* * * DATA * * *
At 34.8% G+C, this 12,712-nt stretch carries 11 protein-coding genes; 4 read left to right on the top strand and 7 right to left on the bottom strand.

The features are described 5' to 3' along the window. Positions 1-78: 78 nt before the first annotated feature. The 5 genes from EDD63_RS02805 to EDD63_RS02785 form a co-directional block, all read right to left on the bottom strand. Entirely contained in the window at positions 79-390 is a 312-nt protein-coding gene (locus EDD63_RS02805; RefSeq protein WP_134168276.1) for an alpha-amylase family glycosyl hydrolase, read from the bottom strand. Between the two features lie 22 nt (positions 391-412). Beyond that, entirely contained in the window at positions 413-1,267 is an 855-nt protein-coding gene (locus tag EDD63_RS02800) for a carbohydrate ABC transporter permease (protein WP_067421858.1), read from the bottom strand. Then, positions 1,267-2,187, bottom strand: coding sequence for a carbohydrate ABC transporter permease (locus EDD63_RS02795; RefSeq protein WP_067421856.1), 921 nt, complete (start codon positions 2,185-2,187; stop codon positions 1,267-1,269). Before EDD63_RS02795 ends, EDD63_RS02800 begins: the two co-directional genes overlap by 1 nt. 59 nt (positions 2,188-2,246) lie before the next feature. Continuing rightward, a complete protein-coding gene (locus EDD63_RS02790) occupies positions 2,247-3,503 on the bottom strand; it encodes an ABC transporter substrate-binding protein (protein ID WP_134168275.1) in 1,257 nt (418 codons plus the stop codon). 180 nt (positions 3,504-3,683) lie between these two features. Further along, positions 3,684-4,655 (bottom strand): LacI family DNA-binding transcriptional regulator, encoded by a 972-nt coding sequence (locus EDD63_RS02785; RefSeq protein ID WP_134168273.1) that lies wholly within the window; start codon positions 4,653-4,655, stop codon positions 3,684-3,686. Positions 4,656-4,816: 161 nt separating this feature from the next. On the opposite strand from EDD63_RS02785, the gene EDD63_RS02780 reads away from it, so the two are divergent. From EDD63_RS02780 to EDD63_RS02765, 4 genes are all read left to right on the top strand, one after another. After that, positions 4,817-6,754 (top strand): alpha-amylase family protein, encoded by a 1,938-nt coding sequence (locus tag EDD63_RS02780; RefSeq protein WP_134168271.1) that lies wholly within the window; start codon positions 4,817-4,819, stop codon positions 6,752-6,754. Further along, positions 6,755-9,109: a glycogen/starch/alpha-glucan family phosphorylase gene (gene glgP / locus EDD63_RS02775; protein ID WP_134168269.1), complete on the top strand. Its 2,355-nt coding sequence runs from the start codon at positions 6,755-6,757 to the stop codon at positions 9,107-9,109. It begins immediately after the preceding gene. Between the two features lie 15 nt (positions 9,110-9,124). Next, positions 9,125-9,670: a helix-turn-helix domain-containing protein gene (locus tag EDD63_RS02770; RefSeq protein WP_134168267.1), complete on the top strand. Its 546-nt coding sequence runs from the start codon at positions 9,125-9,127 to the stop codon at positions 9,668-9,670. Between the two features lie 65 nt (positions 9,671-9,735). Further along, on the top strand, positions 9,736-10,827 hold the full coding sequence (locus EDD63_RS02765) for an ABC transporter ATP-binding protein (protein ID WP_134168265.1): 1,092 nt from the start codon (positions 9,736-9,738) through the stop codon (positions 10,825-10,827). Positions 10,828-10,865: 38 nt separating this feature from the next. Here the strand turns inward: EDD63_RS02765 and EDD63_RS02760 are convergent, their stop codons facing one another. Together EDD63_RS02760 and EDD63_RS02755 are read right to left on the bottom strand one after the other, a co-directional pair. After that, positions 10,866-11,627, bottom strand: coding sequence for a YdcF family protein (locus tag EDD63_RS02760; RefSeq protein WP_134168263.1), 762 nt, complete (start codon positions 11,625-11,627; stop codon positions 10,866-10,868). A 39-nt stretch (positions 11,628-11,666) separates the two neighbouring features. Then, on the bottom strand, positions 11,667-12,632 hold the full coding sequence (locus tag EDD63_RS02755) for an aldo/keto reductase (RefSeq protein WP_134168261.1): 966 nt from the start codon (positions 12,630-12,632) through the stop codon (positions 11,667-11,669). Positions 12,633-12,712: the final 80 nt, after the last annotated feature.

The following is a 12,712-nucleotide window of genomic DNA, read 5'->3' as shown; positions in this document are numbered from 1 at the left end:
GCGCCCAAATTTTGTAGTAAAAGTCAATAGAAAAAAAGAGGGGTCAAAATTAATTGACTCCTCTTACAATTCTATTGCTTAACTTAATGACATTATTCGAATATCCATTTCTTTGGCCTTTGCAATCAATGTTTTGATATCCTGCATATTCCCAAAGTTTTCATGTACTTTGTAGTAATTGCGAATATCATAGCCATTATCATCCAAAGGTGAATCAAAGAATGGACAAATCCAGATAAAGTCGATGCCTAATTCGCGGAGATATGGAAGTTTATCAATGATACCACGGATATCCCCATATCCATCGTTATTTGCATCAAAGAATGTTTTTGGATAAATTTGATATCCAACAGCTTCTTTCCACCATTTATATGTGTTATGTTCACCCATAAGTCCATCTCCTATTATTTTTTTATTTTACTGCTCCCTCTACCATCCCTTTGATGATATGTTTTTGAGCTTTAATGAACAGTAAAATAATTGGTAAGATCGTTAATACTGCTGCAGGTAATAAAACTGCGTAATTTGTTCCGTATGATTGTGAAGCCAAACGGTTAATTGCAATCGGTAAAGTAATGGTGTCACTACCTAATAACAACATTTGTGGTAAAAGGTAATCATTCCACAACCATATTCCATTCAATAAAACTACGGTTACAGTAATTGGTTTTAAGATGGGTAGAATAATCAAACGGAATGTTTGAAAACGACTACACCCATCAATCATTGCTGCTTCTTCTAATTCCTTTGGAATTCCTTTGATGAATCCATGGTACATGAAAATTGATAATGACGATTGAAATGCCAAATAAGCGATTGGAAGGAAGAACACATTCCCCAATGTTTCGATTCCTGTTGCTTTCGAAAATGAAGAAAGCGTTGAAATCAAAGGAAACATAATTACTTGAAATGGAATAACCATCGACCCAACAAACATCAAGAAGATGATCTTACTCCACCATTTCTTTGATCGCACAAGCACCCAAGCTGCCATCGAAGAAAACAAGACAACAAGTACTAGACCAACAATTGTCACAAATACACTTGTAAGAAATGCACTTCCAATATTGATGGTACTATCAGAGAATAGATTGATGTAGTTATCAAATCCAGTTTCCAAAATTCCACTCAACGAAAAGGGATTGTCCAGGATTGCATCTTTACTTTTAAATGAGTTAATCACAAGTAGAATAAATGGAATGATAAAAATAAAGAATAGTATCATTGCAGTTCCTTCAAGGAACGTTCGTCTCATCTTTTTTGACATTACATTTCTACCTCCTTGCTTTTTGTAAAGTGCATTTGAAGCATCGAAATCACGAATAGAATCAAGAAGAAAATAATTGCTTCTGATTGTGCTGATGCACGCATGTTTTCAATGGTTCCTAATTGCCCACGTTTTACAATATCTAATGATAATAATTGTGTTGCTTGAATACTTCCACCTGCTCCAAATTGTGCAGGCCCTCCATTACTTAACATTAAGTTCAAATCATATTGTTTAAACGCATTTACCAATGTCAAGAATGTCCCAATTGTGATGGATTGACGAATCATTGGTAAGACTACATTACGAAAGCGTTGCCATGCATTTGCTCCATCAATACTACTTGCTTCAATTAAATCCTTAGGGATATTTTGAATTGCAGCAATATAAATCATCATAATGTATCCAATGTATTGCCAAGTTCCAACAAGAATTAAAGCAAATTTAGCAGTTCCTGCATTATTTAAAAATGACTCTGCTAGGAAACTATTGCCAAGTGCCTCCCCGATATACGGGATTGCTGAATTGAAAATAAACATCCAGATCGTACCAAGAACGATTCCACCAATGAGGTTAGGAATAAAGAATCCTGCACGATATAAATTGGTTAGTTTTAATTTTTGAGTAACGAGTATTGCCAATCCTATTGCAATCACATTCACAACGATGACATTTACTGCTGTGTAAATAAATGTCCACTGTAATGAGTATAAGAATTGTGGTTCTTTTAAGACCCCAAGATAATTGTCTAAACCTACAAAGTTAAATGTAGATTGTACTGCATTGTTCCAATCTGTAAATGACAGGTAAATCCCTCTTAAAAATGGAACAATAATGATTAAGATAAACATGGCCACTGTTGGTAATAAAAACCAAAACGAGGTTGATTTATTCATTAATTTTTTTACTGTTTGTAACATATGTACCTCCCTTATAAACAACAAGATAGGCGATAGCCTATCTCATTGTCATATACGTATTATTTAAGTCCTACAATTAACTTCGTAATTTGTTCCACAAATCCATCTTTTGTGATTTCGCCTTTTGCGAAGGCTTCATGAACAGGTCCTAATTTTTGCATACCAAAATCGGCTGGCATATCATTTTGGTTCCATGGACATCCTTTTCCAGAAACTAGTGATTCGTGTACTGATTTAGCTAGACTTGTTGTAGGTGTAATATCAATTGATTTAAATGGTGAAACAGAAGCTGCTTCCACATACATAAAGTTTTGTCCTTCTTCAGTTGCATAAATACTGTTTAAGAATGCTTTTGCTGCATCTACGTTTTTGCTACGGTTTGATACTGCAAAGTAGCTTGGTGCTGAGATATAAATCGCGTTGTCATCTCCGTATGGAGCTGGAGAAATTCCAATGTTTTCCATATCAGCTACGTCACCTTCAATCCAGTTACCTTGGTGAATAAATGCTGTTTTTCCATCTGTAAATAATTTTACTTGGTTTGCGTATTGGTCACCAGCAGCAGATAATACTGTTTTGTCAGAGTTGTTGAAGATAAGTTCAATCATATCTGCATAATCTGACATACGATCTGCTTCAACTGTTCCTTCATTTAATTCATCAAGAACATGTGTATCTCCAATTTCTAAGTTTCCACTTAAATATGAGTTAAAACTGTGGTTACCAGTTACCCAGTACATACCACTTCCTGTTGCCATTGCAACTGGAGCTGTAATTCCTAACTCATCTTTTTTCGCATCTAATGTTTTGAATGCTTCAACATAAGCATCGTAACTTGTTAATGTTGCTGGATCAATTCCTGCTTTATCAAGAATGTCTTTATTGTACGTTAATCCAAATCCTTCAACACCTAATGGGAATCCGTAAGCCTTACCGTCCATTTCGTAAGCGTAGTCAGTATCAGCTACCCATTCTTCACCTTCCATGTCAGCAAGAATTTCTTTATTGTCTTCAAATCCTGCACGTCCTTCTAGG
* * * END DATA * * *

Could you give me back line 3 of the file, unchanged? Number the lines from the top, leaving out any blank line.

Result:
The following is a 12,712-nucleotide window of genomic DNA, read 5'->3' as shown; positions in this document are numbered from 1 at the left end: